[More: Roger Goodell, NFL considering playoff expansion]

In another bit of good news for people who hope Los Angeles will get a team, two league sources said recently that the NFL may install an adjustable relocation fee for any team that moves there. In the past, the general feeling is that any team moving to L.A. would automatically be charged somewhere in the area of $250 million for the right to move. That money would be paid to the league and go to the other owners because of the vast increase in value any team would presumably get from moving there. However, the view among many in the league is that a high transfer fee might inhibit teams from going to L.A. because of the risks of not making money right away. "I think the league understands that a high fee would be a real burden, so the idea would be for a team to pay a smaller fee and then pay more if the team starts to make money," one source said. For example, whichever team moves there might pay only $30 million or $40 million initially, but could pay upwards of $250 million or $300 million over the years if the team is financially successful.

Then there's this tidbit about the relocation fee as it applies to the Rams possibly moving back: One source said recently that St. Louis owner Stan Kroenke would likely argue to his fellow owners that he doesn't have to pay a relocation fee because his team already paid one when it left Los Angeles for St. Louis. Likewise, Oakland owner Mark Davis would argue that the Raiders already paid a relocation fee once to move to Los Angeles, even though the team subsequently returned to Oakland.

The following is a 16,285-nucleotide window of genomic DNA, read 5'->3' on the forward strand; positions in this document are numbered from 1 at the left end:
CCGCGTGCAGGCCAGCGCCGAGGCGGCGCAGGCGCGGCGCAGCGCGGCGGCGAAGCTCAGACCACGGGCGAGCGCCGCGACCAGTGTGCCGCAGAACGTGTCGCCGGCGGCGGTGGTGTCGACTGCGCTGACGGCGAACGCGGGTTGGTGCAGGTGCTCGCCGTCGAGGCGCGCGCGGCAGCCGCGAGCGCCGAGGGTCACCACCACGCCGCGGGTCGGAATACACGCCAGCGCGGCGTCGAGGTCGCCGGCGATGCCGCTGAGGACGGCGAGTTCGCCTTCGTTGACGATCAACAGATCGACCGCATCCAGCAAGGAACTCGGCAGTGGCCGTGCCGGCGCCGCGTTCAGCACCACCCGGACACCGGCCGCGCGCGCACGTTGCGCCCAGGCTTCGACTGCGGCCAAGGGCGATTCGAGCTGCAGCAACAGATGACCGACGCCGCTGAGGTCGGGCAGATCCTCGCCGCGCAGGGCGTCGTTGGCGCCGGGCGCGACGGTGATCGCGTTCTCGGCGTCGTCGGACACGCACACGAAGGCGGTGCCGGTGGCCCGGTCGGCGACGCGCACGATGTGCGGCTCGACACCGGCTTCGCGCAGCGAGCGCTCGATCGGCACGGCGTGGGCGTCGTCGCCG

While New England sufficiently buried Houston enough to remove doubt that any one play might have changed the game, one key moment in the game was a pass interference call against Danieal Manning in the second quarter which was, plain and simple, an awful call. Patriots wide receiver Wes Welker did a great job of selling the call by running into Manning. Houston defensive coordinator Wade Phillips shook his head when asked about the play. "Danieal looked back, saw the ball was overthrown and then [Welker] runs into him. How is that pass interference?" Phillips asked rhetorically. Manning was more succinct. "I don't know what pass interference is. I really don't," Manning said. It's worth noting that such calls are ones you rarely see get called in the playoffs. "When you get in the playoffs, the refs want to see the players on the field decide it, and that's how it should go," Phillips said.

For anyone who doubts the influence of Texas' seven-on-seven high school football leagues on the NFL, consider this: Nine of the 32 starting quarterbacks in the league during last week's slate of games were from Texas high schools. That's a huge change from 20 years ago, when only two passers from Texas were regular starters. The nine are: Drew Brees, Matthew Stafford, Andy Dalton, Christian Ponder, John Skelton and rookies Robert Griffin III, Andrew Luck, Ryan Tannehill and Nick Foles. Only Brees played his prep ball before Texas started seven-on-seven leagues in the late 1990s.